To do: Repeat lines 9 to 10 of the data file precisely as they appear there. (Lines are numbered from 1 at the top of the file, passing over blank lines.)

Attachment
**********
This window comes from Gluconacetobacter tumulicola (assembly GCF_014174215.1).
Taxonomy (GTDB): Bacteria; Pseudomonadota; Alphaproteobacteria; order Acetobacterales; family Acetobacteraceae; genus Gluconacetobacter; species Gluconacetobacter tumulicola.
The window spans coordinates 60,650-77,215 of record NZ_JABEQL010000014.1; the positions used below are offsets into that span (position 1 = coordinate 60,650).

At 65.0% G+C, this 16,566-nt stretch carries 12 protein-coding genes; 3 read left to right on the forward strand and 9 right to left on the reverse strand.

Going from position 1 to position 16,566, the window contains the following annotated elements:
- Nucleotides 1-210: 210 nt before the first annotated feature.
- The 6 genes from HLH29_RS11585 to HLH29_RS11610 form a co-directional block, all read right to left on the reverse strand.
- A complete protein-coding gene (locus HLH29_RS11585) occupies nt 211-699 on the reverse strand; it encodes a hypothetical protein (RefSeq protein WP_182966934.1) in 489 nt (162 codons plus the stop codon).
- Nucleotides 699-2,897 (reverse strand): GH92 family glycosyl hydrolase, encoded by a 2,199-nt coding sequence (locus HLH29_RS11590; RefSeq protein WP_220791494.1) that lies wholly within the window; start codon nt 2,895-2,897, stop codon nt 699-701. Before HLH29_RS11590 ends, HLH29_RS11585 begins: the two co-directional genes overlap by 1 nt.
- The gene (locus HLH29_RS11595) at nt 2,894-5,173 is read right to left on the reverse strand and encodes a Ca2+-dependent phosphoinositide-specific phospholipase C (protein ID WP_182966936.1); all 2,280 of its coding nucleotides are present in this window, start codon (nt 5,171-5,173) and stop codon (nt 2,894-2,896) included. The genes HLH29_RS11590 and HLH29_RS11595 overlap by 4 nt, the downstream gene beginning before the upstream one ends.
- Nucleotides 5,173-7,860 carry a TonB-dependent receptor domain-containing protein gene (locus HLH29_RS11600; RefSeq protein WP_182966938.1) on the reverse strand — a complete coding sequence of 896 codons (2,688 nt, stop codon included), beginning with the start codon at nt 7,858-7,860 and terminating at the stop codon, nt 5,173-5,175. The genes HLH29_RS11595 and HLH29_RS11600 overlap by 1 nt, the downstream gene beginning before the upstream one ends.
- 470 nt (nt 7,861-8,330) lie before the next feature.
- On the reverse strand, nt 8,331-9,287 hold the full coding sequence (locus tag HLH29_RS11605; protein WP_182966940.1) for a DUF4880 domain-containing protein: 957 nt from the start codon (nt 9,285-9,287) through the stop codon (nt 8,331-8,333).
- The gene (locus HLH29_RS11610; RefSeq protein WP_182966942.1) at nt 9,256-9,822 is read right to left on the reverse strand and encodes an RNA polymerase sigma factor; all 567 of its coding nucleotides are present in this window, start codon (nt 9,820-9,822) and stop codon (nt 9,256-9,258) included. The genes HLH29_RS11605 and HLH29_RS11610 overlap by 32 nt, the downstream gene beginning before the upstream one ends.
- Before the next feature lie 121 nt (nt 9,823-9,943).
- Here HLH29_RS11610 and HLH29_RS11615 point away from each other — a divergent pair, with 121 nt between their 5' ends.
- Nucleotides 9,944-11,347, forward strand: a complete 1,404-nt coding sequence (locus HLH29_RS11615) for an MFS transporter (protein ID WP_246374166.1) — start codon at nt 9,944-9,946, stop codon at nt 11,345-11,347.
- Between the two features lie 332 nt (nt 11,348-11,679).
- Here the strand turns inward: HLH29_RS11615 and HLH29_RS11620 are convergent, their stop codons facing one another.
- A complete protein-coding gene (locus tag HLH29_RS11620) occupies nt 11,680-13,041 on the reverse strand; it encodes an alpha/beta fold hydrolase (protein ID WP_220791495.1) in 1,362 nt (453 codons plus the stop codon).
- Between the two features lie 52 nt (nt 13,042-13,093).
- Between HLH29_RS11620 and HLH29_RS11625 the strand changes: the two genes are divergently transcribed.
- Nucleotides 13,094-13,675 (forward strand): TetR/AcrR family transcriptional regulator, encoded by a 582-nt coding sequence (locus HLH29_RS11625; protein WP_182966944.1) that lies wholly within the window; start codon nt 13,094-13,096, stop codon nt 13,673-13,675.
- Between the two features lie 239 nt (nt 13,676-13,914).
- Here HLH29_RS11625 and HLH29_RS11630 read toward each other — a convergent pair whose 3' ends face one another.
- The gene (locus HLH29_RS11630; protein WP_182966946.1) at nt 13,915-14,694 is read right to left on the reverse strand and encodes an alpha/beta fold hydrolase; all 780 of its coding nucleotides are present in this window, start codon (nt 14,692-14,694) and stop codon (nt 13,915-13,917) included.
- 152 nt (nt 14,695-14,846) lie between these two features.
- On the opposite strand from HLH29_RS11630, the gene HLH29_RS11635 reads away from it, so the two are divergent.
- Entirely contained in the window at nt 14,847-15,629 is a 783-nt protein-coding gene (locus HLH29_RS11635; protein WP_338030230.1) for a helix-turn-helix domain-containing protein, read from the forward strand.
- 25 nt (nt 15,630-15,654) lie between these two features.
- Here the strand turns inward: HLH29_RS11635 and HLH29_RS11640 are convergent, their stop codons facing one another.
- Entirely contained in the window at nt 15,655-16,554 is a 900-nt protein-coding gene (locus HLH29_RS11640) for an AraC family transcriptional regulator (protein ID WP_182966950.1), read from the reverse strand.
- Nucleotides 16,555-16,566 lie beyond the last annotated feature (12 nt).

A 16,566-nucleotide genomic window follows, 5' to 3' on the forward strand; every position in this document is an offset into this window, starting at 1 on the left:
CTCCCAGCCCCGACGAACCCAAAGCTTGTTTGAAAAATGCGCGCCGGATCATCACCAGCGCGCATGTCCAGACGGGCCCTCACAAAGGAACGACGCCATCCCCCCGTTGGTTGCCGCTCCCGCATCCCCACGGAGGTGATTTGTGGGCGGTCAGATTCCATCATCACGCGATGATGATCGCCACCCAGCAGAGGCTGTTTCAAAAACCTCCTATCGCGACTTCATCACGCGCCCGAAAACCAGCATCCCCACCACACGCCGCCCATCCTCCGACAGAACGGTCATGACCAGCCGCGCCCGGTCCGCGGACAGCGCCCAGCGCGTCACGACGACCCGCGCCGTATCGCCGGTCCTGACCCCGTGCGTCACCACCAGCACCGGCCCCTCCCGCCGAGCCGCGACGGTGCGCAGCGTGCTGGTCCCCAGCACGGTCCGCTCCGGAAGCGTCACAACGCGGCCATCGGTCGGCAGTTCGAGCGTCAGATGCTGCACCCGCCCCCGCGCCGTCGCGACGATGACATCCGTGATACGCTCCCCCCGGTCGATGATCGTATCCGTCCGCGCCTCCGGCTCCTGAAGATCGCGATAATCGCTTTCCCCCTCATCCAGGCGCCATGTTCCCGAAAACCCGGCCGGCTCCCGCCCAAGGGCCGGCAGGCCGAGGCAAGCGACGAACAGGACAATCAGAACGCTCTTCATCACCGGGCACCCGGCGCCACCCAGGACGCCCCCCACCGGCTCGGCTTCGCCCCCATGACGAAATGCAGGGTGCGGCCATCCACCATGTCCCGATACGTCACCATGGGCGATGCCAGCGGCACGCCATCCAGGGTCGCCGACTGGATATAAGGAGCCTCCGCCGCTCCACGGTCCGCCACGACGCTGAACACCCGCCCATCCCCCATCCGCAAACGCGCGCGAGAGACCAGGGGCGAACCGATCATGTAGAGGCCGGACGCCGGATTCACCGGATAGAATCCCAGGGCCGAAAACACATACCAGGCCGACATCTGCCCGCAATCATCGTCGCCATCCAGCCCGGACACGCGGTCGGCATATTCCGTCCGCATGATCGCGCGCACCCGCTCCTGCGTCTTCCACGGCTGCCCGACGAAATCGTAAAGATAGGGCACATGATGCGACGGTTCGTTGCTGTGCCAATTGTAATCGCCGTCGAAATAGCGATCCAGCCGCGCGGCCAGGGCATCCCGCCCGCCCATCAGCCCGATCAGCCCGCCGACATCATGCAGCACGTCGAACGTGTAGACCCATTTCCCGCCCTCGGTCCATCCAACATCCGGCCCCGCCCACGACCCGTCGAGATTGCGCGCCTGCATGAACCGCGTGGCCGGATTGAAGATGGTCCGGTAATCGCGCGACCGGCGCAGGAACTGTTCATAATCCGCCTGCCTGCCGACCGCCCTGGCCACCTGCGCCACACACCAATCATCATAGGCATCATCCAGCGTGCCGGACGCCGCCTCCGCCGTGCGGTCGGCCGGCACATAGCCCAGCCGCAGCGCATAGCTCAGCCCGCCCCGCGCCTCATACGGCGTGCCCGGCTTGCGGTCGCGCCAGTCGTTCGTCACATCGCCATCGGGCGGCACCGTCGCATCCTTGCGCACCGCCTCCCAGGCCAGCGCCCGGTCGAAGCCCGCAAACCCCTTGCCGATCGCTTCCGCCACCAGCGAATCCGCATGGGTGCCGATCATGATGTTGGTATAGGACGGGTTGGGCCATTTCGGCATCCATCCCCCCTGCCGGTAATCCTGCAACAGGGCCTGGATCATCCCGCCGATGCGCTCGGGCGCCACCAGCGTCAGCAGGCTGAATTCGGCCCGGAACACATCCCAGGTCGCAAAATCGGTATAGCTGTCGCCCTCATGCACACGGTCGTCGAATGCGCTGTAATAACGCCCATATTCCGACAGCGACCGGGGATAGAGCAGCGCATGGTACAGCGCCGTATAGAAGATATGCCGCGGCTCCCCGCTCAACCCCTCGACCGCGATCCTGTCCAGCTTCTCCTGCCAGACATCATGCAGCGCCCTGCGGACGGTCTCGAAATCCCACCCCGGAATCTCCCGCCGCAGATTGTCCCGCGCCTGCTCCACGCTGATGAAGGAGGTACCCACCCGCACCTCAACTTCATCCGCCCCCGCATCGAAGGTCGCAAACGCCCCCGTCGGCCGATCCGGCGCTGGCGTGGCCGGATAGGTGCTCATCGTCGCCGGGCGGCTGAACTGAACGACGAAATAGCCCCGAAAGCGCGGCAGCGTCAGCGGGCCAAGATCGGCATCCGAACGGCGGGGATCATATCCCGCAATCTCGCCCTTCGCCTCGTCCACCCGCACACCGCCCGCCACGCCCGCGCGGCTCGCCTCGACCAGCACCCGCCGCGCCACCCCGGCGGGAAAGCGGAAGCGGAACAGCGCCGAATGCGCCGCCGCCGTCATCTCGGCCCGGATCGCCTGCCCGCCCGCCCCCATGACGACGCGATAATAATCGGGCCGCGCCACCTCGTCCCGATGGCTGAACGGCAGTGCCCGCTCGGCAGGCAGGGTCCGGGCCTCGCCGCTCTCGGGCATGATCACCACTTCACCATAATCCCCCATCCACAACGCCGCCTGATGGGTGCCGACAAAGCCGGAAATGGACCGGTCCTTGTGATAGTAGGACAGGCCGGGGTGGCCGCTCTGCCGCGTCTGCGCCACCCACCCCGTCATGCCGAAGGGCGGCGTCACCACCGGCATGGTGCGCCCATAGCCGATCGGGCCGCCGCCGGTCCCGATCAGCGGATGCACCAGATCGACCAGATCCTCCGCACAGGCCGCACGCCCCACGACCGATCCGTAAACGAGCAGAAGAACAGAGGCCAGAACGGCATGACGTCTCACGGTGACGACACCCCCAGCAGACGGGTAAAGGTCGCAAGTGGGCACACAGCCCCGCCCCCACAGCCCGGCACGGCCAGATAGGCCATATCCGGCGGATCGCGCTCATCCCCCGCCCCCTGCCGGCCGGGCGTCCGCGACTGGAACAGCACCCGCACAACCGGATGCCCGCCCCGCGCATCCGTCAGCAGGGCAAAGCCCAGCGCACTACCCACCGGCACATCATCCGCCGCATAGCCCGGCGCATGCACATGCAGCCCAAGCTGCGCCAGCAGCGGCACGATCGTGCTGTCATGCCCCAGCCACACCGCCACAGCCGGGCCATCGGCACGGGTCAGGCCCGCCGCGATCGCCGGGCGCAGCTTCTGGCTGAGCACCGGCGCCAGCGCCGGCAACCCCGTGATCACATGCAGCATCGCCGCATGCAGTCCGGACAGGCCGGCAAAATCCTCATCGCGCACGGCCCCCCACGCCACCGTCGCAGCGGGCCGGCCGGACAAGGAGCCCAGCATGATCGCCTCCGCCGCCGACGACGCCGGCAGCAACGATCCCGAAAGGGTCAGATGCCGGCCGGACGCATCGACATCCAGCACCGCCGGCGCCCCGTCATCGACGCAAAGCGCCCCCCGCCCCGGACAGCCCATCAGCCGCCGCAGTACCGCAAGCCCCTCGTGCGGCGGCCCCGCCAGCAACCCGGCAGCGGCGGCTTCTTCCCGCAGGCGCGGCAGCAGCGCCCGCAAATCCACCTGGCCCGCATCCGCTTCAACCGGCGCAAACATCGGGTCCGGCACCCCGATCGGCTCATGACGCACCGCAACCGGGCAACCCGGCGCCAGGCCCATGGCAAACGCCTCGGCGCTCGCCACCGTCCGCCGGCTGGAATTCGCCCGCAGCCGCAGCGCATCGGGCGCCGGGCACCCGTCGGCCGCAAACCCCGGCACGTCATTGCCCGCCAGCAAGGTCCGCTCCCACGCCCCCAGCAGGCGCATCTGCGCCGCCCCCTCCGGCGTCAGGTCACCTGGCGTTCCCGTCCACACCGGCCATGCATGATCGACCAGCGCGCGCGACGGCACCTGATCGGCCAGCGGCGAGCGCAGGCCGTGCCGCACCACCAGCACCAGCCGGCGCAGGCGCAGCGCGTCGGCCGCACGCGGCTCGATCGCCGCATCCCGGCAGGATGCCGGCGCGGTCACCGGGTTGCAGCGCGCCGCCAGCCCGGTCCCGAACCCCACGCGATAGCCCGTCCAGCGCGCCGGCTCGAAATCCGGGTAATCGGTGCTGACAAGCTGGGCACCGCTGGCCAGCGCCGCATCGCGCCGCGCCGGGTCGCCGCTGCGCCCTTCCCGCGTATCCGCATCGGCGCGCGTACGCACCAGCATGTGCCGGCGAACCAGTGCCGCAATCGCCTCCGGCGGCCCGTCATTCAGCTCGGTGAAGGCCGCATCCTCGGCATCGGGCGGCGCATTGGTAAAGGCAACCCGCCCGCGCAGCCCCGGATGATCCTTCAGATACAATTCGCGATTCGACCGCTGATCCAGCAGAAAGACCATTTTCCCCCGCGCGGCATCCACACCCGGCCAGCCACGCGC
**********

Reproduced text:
- Nucleotides 699-2,897 (reverse strand): GH92 family glycosyl hydrolase, encoded by a 2,199-nt coding sequence (locus HLH29_RS11590; RefSeq protein WP_220791494.1) that lies wholly within the window; start codon nt 2,895-2,897, stop codon nt 699-701. Before HLH29_RS11590 ends, HLH29_RS11585 begins: the two co-directional genes overlap by 1 nt.
- The gene (locus HLH29_RS11595) at nt 2,894-5,173 is read right to left on the reverse strand and encodes a Ca2+-dependent phosphoinositide-specific phospholipase C (protein ID WP_182966936.1); all 2,280 of its coding nucleotides are present in this window, start codon (nt 5,171-5,173) and stop codon (nt 2,894-2,896) included. The genes HLH29_RS11590 and HLH29_RS11595 overlap by 4 nt, the downstream gene beginning before the upstream one ends.